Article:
SLC receives $16 million to improve urban transportation

SALT LAKE CITY (ABC4) – With a $15.6 million funding increase, Salt Lake City aims to make public transit safer for pedestrians and cyclists.

But what are the real improvements?

Here’s what city officials say they’re focusing on:

  • Completion of a missing section of Parley’s Trail along Highland Drive and Sugarmont Drive by constructing a high quality two-way cycle path through the heart of Sugar House.
  • Creation of a protected, multi-use pathway at the 400 S overpass to improve east-west connectivity and connect to Salt Lake Central Station.
  • Improve active transportation along North Temple near Frontrunner Station with a paved multi-use pathway, improved crosswalks, and the addition of street trees and shade features.
  • Creation of a neighborhood road in the Westpointe and Jordan Meadows neighborhoods that will parallel Redwood Road and connect to the green TRAX line.
  • Installation of new bike lanes on Main Street from the North Temple to the Capitol.
  • Make improvements to pedestrian and bicycle crossings at the 2100 S & State Street intersection near busy bus stops.
  • Improve the safety and comfort of pedestrians and cyclists on West Temple in the city center and improve transit connectivity.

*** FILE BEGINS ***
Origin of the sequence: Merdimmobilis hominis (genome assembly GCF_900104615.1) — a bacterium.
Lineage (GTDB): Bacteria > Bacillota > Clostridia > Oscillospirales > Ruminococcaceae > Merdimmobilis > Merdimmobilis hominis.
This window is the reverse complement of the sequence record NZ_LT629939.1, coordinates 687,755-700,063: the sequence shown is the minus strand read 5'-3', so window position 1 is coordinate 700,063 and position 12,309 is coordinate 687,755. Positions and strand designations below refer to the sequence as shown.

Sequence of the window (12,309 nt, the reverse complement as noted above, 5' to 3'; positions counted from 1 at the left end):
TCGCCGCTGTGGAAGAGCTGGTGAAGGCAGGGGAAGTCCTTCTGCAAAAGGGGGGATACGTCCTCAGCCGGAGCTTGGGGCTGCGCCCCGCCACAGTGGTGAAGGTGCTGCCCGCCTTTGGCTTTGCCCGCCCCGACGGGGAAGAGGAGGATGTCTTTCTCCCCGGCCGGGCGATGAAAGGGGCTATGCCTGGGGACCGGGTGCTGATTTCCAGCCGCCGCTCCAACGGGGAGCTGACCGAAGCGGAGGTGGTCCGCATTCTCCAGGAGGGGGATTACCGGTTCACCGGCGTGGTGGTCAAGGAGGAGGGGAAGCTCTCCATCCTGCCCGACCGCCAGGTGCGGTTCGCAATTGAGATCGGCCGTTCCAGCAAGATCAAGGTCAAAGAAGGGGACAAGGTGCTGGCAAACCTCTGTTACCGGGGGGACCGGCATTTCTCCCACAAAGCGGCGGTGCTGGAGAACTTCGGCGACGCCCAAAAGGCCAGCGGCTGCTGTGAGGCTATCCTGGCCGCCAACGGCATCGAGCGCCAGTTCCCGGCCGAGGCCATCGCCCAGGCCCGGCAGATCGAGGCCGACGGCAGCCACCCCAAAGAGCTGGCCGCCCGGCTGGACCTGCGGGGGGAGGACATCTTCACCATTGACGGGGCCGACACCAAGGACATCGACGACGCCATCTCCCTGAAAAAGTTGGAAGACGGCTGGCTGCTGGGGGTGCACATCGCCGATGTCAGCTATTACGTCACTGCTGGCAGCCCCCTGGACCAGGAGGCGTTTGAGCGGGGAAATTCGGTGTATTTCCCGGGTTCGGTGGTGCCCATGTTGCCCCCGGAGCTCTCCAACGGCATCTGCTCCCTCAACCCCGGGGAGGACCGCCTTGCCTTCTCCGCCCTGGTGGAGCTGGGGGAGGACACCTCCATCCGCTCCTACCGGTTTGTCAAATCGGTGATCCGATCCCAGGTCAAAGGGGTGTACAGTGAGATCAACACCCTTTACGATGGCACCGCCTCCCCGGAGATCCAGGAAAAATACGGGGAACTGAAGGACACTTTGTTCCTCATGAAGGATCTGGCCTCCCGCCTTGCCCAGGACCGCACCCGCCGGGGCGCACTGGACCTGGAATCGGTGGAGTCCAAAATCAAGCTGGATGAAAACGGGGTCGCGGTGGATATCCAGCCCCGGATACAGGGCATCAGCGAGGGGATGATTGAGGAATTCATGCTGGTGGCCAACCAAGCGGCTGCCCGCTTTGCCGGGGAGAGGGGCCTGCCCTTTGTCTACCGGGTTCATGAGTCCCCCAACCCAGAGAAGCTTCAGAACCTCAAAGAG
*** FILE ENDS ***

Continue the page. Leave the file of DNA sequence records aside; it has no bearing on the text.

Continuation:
• Invest in a transit hub and signals along 200 South to optimize transit capacity along a critical transit corridor in the heart of the city.

“We are grateful to the Utah Transportation Commission for its willingness to fund transit and active transportation projects in the city and for its foresight,” said Salt Lake City Transportation Director Jon Larsen. “As our region continues its breathtaking rate of population and economic growth, cars alone cannot meet our transportation needs. Additionally, investments in walking, cycling and public transit infrastructure help clean our air and ensure everyone has the opportunity to participate in our economy.

The hope is that the roadway projects will make public transportation a safer and more comfortable experience, while solving Salt Lake City’s major air quality issues.

This funding is expected to be allocated to projects over the next two to five years.

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